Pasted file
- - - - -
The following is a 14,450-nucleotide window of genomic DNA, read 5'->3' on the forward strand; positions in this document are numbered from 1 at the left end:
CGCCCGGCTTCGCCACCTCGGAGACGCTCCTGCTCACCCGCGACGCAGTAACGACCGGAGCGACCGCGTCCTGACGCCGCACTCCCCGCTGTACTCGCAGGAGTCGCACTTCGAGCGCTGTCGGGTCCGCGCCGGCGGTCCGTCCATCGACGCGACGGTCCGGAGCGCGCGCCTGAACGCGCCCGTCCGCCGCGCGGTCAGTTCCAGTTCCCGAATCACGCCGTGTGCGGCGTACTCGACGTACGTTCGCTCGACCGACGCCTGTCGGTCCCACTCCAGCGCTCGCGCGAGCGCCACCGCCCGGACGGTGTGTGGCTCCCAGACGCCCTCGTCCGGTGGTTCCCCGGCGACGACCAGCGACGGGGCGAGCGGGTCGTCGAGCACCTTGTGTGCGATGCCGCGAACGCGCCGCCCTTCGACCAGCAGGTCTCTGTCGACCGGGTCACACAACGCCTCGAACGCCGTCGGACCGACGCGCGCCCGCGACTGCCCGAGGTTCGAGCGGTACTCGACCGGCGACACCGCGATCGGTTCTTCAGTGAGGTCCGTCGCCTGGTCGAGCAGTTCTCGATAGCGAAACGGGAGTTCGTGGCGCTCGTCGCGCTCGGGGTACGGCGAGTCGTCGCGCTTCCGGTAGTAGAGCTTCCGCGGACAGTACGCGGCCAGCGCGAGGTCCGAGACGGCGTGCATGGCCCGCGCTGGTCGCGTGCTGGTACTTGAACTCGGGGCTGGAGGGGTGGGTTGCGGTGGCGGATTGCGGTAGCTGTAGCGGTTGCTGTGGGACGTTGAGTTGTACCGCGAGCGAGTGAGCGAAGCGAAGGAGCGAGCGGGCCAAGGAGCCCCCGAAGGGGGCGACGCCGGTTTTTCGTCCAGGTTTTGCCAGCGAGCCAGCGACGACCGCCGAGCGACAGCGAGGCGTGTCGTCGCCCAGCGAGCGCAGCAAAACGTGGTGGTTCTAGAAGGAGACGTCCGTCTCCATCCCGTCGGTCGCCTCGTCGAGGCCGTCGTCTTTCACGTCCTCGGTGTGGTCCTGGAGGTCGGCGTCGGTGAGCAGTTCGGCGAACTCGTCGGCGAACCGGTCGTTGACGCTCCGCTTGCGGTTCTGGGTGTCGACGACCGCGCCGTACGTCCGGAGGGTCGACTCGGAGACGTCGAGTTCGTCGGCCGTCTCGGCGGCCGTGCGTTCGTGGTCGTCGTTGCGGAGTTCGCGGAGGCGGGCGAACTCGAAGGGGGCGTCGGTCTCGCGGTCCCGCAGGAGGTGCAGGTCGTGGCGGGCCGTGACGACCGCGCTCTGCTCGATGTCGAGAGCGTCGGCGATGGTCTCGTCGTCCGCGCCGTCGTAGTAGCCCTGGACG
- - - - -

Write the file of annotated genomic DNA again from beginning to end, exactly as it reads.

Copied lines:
The following is a 14,450-nucleotide window of genomic DNA, read 5'->3' on the forward strand; positions in this document are numbered from 1 at the left end:
CGCCCGGCTTCGCCACCTCGGAGACGCTCCTGCTCACCCGCGACGCAGTAACGACCGGAGCGACCGCGTCCTGACGCCGCACTCCCCGCTGTACTCGCAGGAGTCGCACTTCGAGCGCTGTCGGGTCCGCGCCGGCGGTCCGTCCATCGACGCGACGGTCCGGAGCGCGCGCCTGAACGCGCCCGTCCGCCGCGCGGTCAGTTCCAGTTCCCGAATCACGCCGTGTGCGGCGTACTCGACGTACGTTCGCTCGACCGACGCCTGTCGGTCCCACTCCAGCGCTCGCGCGAGCGCCACCGCCCGGACGGTGTGTGGCTCCCAGACGCCCTCGTCCGGTGGTTCCCCGGCGACGACCAGCGACGGGGCGAGCGGGTCGTCGAGCACCTTGTGTGCGATGCCGCGAACGCGCCGCCCTTCGACCAGCAGGTCTCTGTCGACCGGGTCACACAACGCCTCGAACGCCGTCGGACCGACGCGCGCCCGCGACTGCCCGAGGTTCGAGCGGTACTCGACCGGCGACACCGCGATCGGTTCTTCAGTGAGGTCCGTCGCCTGGTCGAGCAGTTCTCGATAGCGAAACGGGAGTTCGTGGCGCTCGTCGCGCTCGGGGTACGGCGAGTCGTCGCGCTTCCGGTAGTAGAGCTTCCGCGGACAGTACGCGGCCAGCGCGAGGTCCGAGACGGCGTGCATGGCCCGCGCTGGTCGCGTGCTGGTACTTGAACTCGGGGCTGGAGGGGTGGGTTGCGGTGGCGGATTGCGGTAGCTGTAGCGGTTGCTGTGGGACGTTGAGTTGTACCGCGAGCGAGTGAGCGAAGCGAAGGAGCGAGCGGGCCAAGGAGCCCCCGAAGGGGGCGACGCCGGTTTTTCGTCCAGGTTTTGCCAGCGAGCCAGCGACGACCGCCGAGCGACAGCGAGGCGTGTCGTCGCCCAGCGAGCGCAGCAAAACGTGGTGGTTCTAGAAGGAGACGTCCGTCTCCATCCCGTCGGTCGCCTCGTCGAGGCCGTCGTCTTTCACGTCCTCGGTGTGGTCCTGGAGGTCGGCGTCGGTGAGCAGTTCGGCGAACTCGTCGGCGAACCGGTCGTTGACGCTCCGCTTGCGGTTCTGGGTGTCGACGACCGCGCCGTACGTCCGGAGGGTCGACTCGGAGACGTCGAGTTCGTCGGCCGTCTCGGCGGCCGTGCGTTCGTGGTCGTCGTTGCGGAGTTCGCGGAGGCGGGCGAACTCGAAGGGGGCGTCGGTCTCGCGGTCCCGCAGGAGGTGCAGGTCGTGGCGGGCCGTGACGACCGCGCTCTGCTCGATGTCGAGAGCGTCGGCGATGGTCTCGTCGTCCGCGCCGTCGTAGTAGCCCTGGACG